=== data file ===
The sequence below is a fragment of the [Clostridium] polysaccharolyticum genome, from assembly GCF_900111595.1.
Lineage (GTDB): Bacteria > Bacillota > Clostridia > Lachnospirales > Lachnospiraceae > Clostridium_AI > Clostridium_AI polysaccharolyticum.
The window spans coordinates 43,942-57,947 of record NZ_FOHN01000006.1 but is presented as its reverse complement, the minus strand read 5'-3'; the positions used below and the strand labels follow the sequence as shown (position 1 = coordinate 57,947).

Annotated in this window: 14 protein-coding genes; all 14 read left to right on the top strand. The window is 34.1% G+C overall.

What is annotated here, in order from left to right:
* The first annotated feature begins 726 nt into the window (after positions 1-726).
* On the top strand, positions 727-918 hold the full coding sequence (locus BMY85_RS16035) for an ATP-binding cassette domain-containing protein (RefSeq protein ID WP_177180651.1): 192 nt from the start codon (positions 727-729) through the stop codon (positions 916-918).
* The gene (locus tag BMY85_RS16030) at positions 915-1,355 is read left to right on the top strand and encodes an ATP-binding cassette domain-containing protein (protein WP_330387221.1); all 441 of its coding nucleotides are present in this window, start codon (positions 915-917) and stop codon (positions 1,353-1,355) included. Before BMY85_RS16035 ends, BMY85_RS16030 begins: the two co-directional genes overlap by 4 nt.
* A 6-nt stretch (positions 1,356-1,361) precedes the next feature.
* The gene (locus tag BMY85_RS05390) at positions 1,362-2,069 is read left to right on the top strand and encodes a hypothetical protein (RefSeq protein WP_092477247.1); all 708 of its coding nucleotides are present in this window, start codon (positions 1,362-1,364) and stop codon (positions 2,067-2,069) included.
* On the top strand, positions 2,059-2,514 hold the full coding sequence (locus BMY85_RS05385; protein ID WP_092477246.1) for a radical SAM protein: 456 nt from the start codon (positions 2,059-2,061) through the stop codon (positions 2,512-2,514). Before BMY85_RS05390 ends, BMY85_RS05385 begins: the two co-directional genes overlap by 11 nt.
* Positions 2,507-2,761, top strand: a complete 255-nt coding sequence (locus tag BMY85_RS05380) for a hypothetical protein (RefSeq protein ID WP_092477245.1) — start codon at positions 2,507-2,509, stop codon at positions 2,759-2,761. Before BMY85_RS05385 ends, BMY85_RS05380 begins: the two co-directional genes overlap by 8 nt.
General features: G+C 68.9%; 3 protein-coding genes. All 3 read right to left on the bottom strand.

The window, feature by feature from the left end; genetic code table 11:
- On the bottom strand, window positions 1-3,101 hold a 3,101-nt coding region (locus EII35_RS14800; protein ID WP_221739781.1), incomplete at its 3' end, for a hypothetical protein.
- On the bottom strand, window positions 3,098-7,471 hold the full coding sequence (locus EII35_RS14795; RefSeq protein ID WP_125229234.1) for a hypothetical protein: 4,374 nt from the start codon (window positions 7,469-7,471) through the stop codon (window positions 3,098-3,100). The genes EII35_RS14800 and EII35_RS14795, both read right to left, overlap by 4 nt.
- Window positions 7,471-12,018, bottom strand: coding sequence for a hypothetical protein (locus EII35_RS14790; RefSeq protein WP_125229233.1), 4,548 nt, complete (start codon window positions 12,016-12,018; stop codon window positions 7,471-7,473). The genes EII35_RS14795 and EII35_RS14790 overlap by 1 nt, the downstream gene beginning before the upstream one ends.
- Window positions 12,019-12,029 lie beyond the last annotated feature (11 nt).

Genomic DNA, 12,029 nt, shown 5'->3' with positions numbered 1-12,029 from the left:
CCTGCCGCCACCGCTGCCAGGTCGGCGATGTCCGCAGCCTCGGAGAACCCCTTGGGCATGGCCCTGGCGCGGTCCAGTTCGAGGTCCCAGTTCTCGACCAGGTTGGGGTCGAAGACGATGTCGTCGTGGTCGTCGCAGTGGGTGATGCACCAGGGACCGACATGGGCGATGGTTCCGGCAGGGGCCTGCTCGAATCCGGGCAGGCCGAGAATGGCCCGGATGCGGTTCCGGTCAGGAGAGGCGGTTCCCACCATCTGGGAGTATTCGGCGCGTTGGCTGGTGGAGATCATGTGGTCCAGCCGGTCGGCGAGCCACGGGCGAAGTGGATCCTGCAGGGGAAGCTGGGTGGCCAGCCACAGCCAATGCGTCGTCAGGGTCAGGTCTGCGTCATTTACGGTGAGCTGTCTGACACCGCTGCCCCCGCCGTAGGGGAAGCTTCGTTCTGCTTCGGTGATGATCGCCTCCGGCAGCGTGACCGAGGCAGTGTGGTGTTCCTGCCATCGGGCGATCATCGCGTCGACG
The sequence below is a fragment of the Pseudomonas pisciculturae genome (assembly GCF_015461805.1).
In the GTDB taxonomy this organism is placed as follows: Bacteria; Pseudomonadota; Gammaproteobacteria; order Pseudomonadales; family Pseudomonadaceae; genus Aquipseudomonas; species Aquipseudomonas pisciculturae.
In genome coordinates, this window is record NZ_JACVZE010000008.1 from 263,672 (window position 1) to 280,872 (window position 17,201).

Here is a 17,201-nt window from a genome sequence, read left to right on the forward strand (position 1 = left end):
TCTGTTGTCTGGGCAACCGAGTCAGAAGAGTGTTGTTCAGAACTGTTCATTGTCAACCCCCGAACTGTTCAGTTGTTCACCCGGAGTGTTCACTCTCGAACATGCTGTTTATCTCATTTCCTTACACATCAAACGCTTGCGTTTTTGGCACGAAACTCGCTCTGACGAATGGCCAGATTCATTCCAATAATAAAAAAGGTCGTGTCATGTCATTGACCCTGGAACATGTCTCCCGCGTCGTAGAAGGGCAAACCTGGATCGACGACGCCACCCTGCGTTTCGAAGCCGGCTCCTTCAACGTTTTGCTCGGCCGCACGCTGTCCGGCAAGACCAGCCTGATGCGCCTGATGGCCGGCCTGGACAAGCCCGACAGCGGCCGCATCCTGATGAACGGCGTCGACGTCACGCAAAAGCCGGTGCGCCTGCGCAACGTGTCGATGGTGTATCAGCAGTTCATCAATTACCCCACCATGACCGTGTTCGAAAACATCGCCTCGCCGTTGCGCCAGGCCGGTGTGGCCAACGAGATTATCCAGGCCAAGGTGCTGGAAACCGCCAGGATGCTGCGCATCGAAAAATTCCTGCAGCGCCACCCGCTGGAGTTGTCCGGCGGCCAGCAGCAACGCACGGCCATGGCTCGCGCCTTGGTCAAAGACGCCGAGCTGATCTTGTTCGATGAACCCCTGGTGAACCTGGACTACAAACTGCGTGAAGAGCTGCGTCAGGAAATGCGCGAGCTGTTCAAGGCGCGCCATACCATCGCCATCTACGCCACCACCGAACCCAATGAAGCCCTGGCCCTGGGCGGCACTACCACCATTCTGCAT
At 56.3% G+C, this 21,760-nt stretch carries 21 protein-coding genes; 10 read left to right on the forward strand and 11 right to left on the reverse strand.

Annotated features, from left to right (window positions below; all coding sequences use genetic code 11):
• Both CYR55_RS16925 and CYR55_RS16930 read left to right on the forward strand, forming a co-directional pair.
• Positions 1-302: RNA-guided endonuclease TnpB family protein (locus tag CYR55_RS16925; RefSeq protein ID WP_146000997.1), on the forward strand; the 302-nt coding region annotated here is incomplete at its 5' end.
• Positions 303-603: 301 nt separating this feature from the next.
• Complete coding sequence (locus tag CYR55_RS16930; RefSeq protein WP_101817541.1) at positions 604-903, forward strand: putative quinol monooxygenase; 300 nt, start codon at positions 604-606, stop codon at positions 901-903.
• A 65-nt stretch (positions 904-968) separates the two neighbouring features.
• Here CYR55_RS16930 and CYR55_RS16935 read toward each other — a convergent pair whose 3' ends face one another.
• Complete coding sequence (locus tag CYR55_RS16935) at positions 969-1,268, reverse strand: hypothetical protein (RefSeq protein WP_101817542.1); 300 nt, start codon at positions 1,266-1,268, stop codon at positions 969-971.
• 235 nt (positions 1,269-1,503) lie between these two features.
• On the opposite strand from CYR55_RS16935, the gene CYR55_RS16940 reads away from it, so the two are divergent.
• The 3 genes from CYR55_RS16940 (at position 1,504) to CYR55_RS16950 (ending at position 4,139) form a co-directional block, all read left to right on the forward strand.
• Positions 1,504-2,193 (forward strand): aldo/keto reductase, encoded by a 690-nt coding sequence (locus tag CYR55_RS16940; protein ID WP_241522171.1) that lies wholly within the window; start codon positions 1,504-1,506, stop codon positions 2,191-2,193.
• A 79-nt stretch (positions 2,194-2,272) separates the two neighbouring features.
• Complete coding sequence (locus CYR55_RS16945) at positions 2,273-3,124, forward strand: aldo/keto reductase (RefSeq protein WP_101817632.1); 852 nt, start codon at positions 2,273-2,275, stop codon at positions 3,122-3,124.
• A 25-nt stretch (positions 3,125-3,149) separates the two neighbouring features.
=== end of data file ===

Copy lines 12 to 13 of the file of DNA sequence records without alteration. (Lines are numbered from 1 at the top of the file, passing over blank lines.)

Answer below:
* Positions 2,507-2,761, top strand: a complete 255-nt coding sequence (locus tag BMY85_RS05380) for a hypothetical protein (RefSeq protein ID WP_092477245.1) — start codon at positions 2,507-2,509, stop codon at positions 2,759-2,761. Before BMY85_RS05385 ends, BMY85_RS05380 begins: the two co-directional genes overlap by 8 nt.
General features: G+C 68.9%; 3 protein-coding genes. All 3 read right to left on the bottom strand.